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The Mayor of Casterbridge (Dramatised) Audio Download – Original recording

4.4 out of 5 stars 259 customer reviews

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Audio Download, Original recording, 31 Aug 2007
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Top Customer Reviews

Format: Paperback
Loved this book - what a great story showing all the various elements of the human character - greed, love, hate, struggles for power..... I could go on.

It is also a human tragedy, explained at its best by the inimitable Hardy and although it was written many years ago, it does show that human nature remains very much the same as it always was and you could almost put it into a modern setting and alter the scenery a little and it would be up-to-date, so to speak.

All of Hardy's books are great (I was first introduced to them whilst studing for 'O' Levels in the 1950's and have continued to read them again and again since)and although the grammar and syntax are quite dissimilar to that of today they are easy to read and the stories are great.
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Format: Paperback
When I began this book I have to admit that I didn't think the three words I'd be using to describe it would be drama, excitement and intrigue . In fact, I really had no intention of reading this book at all any time soon as a friend of mine had to study it in school as a teenager and told me it's the worst book she's ever read and that had stayed with me and filed into the "don't bother" part of my brain. So then, just before Christmas I saw or heard something about this book and that it was about a man who sells his wife and baby daughter at a fayre and immediately I thought that sounds intriguing and off I popped to pick up a copy. How glad I am that I did - The Mayor of Casterbridge has turned out to be one of my favourite books! I loved it!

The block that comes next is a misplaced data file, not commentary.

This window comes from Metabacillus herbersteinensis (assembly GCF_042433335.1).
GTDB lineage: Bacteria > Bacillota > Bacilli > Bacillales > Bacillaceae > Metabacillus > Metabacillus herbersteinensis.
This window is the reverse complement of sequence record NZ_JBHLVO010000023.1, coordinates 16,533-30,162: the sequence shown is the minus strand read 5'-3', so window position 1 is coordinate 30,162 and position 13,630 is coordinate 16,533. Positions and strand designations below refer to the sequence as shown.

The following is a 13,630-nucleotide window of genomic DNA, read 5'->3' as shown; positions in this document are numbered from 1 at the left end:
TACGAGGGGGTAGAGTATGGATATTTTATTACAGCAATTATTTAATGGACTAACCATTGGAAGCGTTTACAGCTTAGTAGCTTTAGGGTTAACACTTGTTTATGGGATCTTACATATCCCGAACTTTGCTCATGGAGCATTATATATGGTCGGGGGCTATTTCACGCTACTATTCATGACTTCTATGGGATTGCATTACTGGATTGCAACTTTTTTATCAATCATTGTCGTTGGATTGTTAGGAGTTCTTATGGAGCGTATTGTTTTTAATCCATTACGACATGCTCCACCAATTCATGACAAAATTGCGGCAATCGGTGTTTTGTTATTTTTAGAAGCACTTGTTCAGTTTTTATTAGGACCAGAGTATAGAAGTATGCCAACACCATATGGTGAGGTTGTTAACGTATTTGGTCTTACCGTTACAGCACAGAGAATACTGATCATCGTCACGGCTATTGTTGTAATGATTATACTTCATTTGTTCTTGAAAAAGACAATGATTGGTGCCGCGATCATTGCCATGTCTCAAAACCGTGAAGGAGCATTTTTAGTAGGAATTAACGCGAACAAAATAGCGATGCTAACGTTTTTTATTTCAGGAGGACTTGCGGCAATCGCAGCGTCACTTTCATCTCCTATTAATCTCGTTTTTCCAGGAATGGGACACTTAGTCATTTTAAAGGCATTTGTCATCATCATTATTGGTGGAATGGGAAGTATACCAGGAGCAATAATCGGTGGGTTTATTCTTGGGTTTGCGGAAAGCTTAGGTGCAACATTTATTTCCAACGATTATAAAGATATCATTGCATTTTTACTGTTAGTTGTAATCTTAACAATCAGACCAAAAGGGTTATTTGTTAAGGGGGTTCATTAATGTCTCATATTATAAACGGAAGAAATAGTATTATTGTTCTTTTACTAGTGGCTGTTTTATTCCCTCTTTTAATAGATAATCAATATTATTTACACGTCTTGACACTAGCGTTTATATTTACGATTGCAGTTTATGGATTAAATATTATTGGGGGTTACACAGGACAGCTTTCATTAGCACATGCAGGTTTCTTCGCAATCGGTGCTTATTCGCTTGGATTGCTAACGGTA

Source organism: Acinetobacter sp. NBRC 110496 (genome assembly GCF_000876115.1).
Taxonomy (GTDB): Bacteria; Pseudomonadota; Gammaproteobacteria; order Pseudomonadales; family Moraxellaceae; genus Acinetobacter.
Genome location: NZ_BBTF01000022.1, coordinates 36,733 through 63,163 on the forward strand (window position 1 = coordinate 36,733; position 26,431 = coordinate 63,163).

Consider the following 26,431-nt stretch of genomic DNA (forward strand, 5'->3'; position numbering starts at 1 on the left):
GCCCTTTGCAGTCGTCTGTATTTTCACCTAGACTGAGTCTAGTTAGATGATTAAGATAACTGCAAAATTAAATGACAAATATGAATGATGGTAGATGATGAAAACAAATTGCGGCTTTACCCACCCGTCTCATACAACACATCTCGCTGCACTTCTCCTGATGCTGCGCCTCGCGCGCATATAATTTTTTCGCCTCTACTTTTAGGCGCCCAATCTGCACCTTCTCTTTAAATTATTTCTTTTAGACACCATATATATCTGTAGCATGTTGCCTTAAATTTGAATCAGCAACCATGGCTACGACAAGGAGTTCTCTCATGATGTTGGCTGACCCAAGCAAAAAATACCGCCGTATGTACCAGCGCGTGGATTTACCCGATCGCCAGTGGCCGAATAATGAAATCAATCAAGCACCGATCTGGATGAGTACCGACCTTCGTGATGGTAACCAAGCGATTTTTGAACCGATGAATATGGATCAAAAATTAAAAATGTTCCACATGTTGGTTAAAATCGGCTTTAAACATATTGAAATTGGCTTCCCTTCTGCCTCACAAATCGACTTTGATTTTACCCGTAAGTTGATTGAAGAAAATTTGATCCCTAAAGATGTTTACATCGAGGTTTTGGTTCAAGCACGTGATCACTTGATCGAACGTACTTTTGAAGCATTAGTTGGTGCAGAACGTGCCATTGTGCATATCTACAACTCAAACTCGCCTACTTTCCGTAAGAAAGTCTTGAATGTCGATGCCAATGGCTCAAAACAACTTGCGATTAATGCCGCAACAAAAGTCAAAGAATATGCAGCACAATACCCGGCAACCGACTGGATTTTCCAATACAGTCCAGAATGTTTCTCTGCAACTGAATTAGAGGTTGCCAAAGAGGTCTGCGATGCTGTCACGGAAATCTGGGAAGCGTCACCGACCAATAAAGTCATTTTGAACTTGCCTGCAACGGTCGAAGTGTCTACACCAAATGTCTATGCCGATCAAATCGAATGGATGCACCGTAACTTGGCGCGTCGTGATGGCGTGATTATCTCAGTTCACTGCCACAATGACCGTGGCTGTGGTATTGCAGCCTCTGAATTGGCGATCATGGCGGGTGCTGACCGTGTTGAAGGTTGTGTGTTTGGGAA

Michael Henchard is a young man of twenty-one and walking the countryside of Dorset with his wife, Susan, and their baby girl, Elizabeth-Jane, looking for work. They decide to rest a while in a small village where there is a fayre and several drinks later, Michael starts loudly asking for bidders to buy his wife. After accepting 5 guineas from a sailor he wakes later to realise that they have actually gone and when he realises what he has done he swears not to drink a drop more of alcohol for another 21 years (as long as he has so far lived). He starts to make enquiries about where the sailor and his family may have gone but nobody knows who he is and Michael is too ashamed of his conduct to search too effectively and he sets off on the road once more, alone.